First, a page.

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Former chief executive of Volkswagen AG (VW) was indicted by a federal jury in diesel vehicle emissions scandal

The former chairman of the management board of Volkswagen AG (VW), Martin Winterkorn, 70, was indicted Thursday by a federal grand jury sitting in the Eastern District of Michigan with conspiracy and wire fraud in connection with VW’s long-running scheme to cheat U.S. diesel vehicle emissions requirements.

Winterkorn was charged with four counts of violating federal law, including violation of the Clean Air Act by making false representations to regulators and the public about the ability of VW’s supposedly “clean diesel” vehicles to comply with U.S. emissions requirements. “If you try to deceive the United States, then you will pay a heavy price. (...)These are serious allegations, and we will prosecute this case to the fullest extent of the law,” said Attorney General Sessions.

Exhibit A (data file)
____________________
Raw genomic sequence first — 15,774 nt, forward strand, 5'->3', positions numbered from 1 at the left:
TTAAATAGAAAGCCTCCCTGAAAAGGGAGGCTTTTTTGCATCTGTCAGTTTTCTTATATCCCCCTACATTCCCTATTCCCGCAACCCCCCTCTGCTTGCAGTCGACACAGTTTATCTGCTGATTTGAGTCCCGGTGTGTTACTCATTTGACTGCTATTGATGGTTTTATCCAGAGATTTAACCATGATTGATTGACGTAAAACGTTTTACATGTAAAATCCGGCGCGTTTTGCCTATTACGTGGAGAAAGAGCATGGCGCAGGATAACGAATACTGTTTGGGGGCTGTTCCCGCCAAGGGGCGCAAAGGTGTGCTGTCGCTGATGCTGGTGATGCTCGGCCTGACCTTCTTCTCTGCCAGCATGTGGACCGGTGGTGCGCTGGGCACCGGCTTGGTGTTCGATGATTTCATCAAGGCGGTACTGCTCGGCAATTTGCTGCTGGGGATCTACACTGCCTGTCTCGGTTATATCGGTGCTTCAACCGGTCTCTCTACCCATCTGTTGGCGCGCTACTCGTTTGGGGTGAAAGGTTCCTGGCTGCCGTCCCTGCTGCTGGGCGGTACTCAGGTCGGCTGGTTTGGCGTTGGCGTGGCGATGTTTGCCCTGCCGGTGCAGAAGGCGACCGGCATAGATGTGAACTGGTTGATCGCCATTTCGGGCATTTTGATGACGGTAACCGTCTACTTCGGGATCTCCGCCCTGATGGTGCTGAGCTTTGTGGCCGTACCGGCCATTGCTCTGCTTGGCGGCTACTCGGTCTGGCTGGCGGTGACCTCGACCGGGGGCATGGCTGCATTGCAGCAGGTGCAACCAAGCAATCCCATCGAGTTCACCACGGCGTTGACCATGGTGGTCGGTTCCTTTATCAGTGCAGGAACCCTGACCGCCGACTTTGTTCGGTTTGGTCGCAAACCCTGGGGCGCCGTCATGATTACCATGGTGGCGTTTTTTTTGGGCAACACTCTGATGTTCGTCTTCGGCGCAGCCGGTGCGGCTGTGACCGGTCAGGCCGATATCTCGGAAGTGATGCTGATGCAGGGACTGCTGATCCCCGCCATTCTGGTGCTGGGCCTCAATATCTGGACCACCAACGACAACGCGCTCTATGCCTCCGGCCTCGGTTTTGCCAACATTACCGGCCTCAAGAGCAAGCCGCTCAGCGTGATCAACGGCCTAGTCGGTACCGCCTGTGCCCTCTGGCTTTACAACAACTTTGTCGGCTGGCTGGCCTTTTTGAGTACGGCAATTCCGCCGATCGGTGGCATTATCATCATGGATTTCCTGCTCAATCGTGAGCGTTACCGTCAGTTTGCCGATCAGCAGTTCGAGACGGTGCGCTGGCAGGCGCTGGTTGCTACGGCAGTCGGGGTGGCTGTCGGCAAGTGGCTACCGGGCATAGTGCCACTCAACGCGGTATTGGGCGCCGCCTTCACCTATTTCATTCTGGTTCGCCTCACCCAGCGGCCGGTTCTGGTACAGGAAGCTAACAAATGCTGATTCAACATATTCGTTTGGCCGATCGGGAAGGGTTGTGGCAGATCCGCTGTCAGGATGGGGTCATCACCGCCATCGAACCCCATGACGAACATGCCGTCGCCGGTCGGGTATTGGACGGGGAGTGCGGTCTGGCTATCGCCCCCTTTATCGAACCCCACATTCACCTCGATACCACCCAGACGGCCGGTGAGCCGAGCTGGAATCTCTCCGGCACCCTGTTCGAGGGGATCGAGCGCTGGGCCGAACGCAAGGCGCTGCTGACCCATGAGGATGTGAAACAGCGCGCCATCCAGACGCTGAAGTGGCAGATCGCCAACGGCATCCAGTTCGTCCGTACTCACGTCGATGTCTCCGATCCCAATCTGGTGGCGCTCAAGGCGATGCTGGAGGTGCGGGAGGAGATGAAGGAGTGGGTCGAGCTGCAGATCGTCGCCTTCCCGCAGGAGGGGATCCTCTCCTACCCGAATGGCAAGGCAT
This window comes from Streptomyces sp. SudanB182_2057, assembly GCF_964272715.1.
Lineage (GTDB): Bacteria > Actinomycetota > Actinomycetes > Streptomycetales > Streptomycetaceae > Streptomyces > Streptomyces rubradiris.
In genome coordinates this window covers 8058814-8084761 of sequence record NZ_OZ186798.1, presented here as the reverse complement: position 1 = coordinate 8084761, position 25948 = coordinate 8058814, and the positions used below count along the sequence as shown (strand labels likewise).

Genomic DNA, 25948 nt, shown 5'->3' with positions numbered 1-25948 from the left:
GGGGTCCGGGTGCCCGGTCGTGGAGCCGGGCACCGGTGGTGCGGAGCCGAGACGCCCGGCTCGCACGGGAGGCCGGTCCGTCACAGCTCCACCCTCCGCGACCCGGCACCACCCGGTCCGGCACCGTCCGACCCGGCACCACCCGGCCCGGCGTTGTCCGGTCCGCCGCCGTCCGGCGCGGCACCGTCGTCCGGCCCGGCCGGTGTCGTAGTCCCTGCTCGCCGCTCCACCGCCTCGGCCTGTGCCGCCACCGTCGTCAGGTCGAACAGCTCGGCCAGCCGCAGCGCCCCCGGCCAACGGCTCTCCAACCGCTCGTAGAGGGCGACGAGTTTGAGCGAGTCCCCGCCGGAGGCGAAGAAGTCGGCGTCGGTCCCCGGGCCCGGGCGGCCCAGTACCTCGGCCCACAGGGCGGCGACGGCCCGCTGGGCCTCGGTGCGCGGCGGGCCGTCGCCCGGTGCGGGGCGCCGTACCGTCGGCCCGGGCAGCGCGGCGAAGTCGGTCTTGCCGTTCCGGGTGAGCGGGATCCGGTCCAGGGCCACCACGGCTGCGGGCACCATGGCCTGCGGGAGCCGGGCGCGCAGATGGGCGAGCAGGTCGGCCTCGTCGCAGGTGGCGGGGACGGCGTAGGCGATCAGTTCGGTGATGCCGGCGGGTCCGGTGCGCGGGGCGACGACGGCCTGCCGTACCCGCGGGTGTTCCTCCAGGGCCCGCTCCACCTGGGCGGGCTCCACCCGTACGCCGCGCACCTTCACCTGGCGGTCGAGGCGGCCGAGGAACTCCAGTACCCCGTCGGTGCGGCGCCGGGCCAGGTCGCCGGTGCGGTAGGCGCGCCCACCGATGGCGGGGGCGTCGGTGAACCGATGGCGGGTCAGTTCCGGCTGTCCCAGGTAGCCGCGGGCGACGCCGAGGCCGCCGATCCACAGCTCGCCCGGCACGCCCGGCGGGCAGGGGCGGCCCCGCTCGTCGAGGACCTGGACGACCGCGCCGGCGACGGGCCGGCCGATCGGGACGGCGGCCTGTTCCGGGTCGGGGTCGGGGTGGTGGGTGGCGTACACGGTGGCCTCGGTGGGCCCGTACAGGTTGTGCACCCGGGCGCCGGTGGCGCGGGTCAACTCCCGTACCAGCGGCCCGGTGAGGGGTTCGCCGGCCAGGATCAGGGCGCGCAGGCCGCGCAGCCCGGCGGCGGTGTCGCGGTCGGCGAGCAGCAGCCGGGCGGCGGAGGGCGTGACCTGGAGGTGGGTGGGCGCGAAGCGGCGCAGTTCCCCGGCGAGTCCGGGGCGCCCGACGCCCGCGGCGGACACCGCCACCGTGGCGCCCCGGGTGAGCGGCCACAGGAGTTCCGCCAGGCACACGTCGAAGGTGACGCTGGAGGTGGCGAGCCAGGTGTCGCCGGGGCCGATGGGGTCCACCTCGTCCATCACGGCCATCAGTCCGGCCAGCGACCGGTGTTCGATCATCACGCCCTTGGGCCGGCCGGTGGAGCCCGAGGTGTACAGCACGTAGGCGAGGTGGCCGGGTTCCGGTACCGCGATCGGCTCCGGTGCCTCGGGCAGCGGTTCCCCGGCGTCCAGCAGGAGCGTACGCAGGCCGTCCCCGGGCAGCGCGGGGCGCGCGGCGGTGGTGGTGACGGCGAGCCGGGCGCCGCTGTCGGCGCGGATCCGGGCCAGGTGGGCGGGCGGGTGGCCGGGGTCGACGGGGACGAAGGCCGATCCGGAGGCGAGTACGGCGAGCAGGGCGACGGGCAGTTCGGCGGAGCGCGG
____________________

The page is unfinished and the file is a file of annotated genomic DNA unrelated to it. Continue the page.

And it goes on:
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“Volkswagen deceived American regulators and defrauded American consumers for years,” said U.S. Attorney Schneider. “Today’s indictment of Volkswagen AG’s former CEO, Martin Winterkorn, sends a clear message that businesses both here in the United States and abroad are expected to conduct their business honestly,” said FBI Special Agent in Charge Slater. Winterkorn, who served as VW’s management board chairman and thus VW’s highest ranking executive from January 2007 until September 2015, is the ninth individual against whom U.S. criminal authorities have announced charges in connection with this matter. Winterkorn, after having been clearly informed of the emissions cheating, agreed with other senior VW executives to continue to perpetrate the fraud. Winterkorn resigned shortly after the emissions scandal erupted in September 2015. “Volkswagen continues to cooperate with investigations by the Department of Justice into the conduct of individuals,” the company said in a statement Thursday.

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